CTRL + Click on the canvas to invert the mask, go to the (Ctrl>Tool>Masking) subpalette, and hide the unmasked polygons, then go to the Polygroup subpalette and create a new polygroup.

Note: Always create your polygroups at the lower subdivision level.

In the same way, create another topological mask by drawing another line from the top to the bottom of the corner of the mouth, then, create a new polygroup, to separate the upper lip from the bottom lip.

The Advantages of Working with Layers

Layers allow you to work with much more flexibility, and to easily correct many kinds of errors. You will be able to work with a model at many different stages of development simultaneously. You can add details, then turn those details off and refine the major forms underlying them. The layer submenu is in the Tool palette. All models start with no layers defined.

To create new layers, use the Tool:Layer:New button. If you wish to bake the layer into your sculpt, simply press Tool:Layers:Delete. If you want to remove the layer and the sculpting from your mesh, turn off the visibility of the layer by pressing the eye icon and then pressing Tool:Layers:Delete.

When you create one 3D Layer on a model, the following layers have to be created at the same level of subdivision as the first one. They can on the other hand be edited at any level.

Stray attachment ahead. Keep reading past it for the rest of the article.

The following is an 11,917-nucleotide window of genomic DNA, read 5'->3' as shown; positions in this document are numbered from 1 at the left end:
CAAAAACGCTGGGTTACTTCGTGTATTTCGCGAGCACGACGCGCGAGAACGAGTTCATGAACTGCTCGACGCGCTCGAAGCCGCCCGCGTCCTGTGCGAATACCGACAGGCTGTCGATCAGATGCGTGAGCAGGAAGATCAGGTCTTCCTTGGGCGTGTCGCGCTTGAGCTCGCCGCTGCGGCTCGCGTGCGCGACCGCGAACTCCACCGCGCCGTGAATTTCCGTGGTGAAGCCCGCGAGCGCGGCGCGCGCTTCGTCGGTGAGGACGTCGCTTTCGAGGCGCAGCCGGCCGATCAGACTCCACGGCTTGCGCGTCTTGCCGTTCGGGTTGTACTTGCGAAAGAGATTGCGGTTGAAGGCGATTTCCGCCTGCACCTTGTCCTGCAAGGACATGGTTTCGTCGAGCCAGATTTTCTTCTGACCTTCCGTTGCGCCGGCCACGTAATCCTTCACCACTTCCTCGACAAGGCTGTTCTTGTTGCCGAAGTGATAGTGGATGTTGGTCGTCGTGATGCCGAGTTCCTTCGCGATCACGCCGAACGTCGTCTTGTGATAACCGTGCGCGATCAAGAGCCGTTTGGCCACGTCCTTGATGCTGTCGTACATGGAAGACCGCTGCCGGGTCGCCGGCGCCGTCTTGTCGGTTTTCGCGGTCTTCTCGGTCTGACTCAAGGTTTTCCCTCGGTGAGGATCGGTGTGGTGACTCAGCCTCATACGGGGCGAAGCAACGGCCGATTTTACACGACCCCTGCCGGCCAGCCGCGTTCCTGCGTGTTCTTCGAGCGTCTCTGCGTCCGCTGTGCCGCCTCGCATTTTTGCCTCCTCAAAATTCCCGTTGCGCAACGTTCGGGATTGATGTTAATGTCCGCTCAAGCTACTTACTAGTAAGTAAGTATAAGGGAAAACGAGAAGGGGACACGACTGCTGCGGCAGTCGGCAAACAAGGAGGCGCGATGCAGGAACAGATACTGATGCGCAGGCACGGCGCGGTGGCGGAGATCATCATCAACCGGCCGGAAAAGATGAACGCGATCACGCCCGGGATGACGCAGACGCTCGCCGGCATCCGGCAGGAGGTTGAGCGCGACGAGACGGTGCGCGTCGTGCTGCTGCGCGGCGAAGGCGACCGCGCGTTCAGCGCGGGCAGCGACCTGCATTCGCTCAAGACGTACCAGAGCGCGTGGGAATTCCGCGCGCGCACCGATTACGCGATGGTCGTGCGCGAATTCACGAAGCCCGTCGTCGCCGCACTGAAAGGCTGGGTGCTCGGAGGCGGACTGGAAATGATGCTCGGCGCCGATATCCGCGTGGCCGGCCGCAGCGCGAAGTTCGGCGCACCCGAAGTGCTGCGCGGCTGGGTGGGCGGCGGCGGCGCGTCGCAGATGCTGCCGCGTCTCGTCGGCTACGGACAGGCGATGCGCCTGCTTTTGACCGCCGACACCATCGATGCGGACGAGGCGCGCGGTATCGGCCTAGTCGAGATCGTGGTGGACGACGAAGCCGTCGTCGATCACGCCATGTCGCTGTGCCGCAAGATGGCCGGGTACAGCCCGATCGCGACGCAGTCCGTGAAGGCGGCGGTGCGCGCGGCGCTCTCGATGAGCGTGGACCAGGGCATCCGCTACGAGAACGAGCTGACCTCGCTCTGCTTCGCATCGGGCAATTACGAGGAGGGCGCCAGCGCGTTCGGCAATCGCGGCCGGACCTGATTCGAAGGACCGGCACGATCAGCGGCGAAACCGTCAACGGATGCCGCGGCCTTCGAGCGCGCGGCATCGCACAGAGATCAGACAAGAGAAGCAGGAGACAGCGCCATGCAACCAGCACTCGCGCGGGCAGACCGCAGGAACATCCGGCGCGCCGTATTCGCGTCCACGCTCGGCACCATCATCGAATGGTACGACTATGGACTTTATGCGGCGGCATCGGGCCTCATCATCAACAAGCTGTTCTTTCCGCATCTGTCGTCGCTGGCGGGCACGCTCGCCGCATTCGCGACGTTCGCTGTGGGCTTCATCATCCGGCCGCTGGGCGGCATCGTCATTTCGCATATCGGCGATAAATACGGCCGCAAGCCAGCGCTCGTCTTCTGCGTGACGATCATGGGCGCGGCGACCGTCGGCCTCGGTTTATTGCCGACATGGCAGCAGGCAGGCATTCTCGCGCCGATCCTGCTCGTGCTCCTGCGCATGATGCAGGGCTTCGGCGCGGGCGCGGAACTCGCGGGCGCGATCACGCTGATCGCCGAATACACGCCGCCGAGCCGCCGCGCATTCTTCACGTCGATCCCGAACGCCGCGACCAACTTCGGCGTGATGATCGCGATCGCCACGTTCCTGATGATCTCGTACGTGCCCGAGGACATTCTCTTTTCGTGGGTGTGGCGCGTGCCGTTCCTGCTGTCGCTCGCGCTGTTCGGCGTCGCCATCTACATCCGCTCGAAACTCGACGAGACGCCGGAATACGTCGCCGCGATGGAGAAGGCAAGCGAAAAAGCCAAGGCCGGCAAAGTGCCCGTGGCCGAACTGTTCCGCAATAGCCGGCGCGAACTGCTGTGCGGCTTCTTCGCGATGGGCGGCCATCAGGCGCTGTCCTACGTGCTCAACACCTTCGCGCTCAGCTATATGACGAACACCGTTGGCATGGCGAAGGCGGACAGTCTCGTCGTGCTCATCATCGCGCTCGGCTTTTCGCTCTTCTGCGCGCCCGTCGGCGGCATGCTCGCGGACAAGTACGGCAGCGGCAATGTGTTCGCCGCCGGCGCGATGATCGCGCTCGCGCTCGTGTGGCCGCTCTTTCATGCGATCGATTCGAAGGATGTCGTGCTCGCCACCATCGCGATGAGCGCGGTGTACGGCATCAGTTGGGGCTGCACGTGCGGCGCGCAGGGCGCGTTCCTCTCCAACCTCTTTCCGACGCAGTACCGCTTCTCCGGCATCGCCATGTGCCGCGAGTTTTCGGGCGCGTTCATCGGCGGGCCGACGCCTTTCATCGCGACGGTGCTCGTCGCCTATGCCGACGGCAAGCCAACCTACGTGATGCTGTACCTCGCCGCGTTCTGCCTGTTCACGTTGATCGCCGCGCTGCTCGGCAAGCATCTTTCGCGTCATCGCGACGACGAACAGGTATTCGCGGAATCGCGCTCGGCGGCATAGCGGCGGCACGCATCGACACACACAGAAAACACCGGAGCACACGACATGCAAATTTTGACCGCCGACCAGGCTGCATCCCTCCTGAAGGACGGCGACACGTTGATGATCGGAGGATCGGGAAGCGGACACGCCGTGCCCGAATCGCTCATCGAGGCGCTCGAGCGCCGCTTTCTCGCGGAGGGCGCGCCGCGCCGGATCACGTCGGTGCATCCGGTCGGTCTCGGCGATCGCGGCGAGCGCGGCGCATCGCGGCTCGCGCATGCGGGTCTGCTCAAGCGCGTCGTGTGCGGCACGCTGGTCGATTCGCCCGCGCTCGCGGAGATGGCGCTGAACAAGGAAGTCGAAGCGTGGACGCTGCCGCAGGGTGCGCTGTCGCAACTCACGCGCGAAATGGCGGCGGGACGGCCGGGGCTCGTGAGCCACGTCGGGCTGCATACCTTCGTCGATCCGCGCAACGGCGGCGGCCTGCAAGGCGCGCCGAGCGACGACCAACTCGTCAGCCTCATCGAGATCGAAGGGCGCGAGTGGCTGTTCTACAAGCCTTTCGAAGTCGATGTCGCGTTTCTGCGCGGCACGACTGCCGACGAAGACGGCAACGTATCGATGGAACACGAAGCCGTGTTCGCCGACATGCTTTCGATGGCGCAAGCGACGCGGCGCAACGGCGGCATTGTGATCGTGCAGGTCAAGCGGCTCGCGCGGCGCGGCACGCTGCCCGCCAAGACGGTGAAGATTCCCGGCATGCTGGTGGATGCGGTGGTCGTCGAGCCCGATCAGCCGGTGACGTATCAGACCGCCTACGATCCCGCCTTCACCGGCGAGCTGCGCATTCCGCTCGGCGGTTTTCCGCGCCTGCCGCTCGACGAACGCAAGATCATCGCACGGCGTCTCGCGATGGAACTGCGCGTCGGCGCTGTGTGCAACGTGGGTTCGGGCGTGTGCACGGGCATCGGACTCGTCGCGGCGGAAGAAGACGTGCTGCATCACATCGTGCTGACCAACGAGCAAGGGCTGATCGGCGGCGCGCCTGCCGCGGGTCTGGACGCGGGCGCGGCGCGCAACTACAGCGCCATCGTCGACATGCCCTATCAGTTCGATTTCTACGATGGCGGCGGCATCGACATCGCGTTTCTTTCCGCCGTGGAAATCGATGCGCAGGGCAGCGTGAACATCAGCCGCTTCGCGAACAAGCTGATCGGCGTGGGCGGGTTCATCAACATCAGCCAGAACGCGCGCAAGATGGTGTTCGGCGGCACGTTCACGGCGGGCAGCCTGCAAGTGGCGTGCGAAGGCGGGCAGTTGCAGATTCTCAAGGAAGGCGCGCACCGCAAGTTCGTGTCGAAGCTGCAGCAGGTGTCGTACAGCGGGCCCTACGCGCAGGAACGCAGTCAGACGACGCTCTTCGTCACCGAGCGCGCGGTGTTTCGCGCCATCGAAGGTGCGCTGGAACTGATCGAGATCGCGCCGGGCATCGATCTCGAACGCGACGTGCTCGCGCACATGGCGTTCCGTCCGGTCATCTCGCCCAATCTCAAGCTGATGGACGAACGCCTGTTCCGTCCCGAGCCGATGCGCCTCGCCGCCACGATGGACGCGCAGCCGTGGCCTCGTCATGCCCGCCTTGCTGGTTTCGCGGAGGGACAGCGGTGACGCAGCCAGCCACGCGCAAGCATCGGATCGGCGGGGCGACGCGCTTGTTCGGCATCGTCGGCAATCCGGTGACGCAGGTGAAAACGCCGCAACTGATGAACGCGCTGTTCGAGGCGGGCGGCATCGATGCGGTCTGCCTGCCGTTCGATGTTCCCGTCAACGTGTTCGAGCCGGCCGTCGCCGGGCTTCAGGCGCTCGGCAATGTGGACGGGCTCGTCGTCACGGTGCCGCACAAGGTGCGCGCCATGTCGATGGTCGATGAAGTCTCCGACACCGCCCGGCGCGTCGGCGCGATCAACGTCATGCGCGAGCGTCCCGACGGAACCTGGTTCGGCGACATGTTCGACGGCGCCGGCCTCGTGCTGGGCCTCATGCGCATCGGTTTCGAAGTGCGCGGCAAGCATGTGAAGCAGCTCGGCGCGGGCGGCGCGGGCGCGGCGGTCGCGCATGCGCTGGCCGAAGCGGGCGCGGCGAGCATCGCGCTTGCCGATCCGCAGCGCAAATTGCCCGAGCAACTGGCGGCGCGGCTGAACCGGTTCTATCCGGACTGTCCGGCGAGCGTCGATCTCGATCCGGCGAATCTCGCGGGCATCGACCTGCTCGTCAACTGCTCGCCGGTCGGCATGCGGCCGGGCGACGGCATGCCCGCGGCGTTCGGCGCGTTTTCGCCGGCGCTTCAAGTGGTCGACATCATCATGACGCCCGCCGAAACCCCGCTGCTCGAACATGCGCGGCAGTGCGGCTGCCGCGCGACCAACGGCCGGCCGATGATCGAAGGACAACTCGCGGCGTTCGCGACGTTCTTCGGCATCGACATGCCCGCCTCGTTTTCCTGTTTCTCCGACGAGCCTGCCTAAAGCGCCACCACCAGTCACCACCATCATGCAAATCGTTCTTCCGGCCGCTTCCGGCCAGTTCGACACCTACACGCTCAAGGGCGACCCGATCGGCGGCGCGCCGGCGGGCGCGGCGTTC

Erasing Layer Information

You can erase information in a Layer by using a morph target and the morph brush. To do this take the following steps:

  • Turn off visibility for the layer you want to remove information from.
  • Store a morph target by pressing Tool: Morph Target: Store MT.
  • Select the morph brush.
  • Turn the visibility back on for that layer.
  • Paint out the area you want to remove.

This model is fairly simple in terms of the abilities ZBrush offers; it does not present big technical difficulties. The challenge to make a beautiful result is essentially anatomical. You'll visit in the next chapters some techniques which are going to allow you to work more quickly and more effectively.

Detailing the Eyelid